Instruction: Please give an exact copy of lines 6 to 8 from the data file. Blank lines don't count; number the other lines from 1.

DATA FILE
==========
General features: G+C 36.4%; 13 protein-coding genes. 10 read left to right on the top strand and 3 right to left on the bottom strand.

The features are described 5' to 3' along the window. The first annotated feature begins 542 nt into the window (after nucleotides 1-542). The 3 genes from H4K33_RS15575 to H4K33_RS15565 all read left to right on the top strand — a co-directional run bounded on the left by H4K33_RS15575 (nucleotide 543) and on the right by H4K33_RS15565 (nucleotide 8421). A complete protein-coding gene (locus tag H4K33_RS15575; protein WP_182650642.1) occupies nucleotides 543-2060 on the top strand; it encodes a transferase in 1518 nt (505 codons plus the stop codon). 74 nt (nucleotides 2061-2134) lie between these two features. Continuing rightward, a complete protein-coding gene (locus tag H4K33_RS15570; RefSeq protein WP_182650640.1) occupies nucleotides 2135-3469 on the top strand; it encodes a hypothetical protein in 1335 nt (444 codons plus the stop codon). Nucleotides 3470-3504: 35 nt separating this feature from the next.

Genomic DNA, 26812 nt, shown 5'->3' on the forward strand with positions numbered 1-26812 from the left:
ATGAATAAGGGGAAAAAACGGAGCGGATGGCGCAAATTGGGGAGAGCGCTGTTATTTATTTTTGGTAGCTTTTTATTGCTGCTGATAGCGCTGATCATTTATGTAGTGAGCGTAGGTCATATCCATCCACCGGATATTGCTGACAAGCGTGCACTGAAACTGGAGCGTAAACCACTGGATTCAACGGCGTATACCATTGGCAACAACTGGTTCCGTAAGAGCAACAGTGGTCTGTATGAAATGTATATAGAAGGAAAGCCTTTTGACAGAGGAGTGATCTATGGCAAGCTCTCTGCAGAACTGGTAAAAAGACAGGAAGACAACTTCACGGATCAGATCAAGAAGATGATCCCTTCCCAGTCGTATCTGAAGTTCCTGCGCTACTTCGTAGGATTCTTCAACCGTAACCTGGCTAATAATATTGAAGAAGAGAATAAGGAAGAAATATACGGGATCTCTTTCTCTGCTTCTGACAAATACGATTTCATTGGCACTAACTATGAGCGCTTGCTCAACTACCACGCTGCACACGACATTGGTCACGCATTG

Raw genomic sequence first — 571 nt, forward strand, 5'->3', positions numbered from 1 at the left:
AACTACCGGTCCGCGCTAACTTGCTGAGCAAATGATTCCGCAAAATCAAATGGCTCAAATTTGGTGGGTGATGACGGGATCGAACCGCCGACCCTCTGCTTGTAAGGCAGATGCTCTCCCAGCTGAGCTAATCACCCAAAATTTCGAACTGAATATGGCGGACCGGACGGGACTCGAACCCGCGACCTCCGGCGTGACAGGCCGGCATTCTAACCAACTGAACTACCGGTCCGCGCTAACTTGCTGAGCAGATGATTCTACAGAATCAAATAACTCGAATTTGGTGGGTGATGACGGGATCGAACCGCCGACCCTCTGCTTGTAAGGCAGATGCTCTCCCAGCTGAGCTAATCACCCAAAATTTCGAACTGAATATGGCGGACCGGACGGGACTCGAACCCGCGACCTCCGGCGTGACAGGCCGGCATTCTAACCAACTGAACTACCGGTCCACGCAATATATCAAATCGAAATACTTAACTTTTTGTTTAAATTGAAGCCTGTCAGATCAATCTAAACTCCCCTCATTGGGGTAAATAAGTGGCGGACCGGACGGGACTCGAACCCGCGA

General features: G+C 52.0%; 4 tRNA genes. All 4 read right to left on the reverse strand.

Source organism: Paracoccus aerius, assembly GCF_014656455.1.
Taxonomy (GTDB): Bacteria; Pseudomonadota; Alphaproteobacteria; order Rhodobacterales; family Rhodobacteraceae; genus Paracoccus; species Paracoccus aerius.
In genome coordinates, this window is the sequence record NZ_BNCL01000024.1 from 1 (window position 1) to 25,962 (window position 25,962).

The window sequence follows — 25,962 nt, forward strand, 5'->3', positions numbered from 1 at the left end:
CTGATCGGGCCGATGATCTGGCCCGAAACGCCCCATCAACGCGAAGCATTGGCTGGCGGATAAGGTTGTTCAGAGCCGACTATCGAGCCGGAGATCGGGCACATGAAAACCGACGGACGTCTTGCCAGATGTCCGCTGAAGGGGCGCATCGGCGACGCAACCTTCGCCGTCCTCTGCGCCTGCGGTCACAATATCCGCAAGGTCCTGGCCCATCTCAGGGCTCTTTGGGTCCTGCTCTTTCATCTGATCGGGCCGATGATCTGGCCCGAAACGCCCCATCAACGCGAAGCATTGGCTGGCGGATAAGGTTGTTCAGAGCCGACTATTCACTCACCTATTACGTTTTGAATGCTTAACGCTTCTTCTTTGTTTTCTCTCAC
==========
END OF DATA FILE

AACTACCGGTCCGCGCTAACTTGCTGAGCAAATGATTCCGCAAAATCAAATGGCTCAAATTTGGTGGGTGATGACGGGATCGAACCGCCGACCCTCTGCTTGTAAGGCAGATGCTCTCCCAGCTGAGCTAATCACCCAAAATTTCGAACTGAATATGGCGGACCGGACGGGACTCGAACCCGCGACCTCCGGCGTGACAGGCCGGCATTCTAACCAACTGAACTACCGGTCCGCGCTAACTTGCTGAGCAGATGATTCTACAGAATCAAATAACTCGAATTTGGTGGGTGATGACGGGATCGAACCGCCGACCCTCTGCTTGTAAGGCAGATGCTCTCCCAGCTGAGCTAATCACCCAAAATTTCGAACTGAATATGGCGGACCGGACGGGACTCGAACCCGCGACCTCCGGCGTGACAGGCCGGCATTCTAACCAACTGAACTACCGGTCCACGCAATATATCAAATCGAAATACTTAACTTTTTGTTTAAATTGAAGCCTGTCAGATCAATCTAAACTCCCCTCATTGGGGTAAATAAGTGGCGGACCGGACGGGACTCGAACCCGCGA

General features: G+C 52.0%; 4 tRNA genes. All 4 read right to left on the reverse strand.

Source organism: Paracoccus aerius, assembly GCF_014656455.1.